“When I was a little boy, whenever I broke out in hives my mother would send me over to her mother’s house, my grandmother. And she would tell me stories about why do we get hives. I’ve never heard these stories, except from her, so I don’t know if she made them up or if they’re just part of the folklore. She told me that when she was a little girl her cousin would tease her to go to the “The Witch’s House” and talk to the lady they called “The Witch.” The thing was that the witch didn’t mind being called that,  and my grandmother always approached the house scared, and every time The Witch would befriend her, take her in, tell her a story and she’d leave, always feeling better. Her friends told her that The Witch put a spell on her, which scared her every time, yet she would still go back for more.

 

Well, one day The Witch told her a story about when she was a little girl and how she was always concerned about getting too close to the Black Lake. The Black Lake, they told her, was haunted and would pull young girls in from the shore and drown them, if they didn’t take a certain path to the shore…. “. The Legend says the demons shall ask one question. If you get it right. You’ll be given the secret to knowledge and be pulled back from the lake. If you get it wrong, you become one of them.

 

The witch did it. She didn’t reveal the secret question to my grandma and my granny believed her.

So whenever I asked my grandmother about something like: how did I come to life? She would reply: well, the witch says…

 

Of course, a lot of things that I learned from the witch unlimited knowledge was wrong. Yet the witch got one perfectly right!

 

The witch knew how can I get rid of hives fast. Castor Oil. Whenever I got hives I massage the affected area and in a few hours my life continues like nothing happened at all.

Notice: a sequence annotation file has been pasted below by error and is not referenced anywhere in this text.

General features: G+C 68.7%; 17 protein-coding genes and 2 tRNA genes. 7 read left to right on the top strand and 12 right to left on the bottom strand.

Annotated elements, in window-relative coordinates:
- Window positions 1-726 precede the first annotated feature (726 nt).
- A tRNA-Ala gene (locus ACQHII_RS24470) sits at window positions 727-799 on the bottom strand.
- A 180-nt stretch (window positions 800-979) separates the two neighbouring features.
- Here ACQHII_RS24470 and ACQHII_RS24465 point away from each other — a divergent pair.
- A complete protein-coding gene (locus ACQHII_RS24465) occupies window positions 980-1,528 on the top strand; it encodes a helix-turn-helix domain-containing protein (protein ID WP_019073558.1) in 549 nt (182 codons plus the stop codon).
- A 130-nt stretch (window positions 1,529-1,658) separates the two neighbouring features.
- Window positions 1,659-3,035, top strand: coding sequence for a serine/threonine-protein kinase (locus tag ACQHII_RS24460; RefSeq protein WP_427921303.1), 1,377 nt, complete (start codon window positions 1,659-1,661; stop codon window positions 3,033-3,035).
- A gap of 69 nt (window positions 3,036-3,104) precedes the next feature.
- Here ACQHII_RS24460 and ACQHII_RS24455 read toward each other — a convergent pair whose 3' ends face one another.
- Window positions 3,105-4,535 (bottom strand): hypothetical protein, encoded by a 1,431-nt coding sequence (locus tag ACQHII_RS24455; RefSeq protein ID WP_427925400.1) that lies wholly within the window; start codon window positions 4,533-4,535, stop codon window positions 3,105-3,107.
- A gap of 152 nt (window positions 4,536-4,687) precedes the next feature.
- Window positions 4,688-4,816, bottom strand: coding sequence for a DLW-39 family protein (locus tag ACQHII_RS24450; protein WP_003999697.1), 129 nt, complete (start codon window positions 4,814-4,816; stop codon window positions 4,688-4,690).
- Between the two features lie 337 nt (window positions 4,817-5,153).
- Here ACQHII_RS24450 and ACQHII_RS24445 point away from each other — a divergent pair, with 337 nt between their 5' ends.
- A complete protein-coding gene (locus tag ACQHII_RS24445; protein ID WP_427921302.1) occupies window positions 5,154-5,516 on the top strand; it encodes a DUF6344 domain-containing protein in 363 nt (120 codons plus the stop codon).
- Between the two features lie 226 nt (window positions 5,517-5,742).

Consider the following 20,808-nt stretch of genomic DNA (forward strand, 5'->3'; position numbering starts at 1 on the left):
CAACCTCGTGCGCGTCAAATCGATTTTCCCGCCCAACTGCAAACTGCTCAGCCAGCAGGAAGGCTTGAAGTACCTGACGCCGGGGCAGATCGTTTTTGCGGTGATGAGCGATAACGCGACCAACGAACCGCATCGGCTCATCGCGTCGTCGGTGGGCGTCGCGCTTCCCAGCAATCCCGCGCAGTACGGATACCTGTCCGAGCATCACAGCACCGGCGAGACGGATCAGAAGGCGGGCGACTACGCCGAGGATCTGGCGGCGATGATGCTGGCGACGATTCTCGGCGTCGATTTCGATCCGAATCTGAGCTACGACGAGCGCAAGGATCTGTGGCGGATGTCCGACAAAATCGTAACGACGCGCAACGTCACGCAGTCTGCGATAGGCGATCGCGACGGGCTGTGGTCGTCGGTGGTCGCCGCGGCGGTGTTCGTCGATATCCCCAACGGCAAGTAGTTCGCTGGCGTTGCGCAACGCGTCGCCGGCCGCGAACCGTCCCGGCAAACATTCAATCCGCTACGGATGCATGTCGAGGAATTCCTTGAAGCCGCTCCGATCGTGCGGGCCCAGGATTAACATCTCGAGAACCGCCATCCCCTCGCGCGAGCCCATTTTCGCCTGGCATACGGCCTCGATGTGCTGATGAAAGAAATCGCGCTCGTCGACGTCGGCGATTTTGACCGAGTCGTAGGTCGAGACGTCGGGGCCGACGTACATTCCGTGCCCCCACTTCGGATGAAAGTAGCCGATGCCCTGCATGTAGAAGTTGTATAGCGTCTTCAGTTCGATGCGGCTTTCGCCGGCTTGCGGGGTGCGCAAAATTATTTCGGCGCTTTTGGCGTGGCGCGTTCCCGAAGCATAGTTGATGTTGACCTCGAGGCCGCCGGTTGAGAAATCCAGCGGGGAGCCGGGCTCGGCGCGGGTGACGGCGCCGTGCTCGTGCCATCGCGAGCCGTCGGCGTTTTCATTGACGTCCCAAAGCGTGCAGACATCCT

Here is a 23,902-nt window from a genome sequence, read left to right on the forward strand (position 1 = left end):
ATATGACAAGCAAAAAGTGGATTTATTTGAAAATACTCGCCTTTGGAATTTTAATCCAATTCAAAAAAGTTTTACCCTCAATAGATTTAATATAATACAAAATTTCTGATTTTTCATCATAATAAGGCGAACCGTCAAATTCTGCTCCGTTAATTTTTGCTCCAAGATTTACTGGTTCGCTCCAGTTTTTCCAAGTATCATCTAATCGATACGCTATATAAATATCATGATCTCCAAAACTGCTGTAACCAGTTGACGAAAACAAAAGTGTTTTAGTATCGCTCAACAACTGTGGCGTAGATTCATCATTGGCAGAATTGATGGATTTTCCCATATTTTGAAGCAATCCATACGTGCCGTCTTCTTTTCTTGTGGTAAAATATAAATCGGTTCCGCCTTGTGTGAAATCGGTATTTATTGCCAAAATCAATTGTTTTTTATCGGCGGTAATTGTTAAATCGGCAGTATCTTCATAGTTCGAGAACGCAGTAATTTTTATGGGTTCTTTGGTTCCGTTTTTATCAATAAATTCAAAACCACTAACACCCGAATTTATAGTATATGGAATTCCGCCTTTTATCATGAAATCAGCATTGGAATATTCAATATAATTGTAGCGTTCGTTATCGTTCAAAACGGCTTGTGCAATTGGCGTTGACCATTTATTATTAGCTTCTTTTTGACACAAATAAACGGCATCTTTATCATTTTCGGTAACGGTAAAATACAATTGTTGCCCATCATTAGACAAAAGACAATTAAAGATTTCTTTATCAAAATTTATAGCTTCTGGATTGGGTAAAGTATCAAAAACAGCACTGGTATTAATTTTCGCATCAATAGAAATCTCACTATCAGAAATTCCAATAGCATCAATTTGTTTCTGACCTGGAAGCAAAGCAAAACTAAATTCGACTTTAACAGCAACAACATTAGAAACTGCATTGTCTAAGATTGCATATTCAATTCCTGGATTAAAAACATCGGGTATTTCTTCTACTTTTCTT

[sorry] No picture, I can’t show you my butt.

Well 6 months ago, I broke out in hives but this time my magical cure didn’t work. It made my rash tolerable but it couldn’t get me rid of it.

 

I consulted a dermatologist to see if there is something serious this time.

The doctor reassured me saying it’s not a big deal. It would go away on its own and there you can take neoclarityn (antihistamine) 5mg every morning for faster results. Bummer.

 

3 months so far. Don’t panic. No worries…

 

The next visit he gave me epinephrine shots in his office. It worked at least for a week or so, then I’ve broke into urticaria again plus angioedema this time.

 

The last thing he did is he gave me Sulfasalazine tablets. Thank God, finally. Since that day I’ve never gotten hives anymore and I’m surely not looking forward to it.

 

My only regret is that I paid a pretty sum of 213$ to find a solution. If only I had the chance to read “Urticaria No More”. I would be paying way less than that.

The most important thing is to NOT scratch! You’re going to make it worse.

 

Hives are really common and there is no one size fits all treatment. What worked for me indeed, might not work for you But You can try different solutions. What the heck? You’ve got nothing to lose.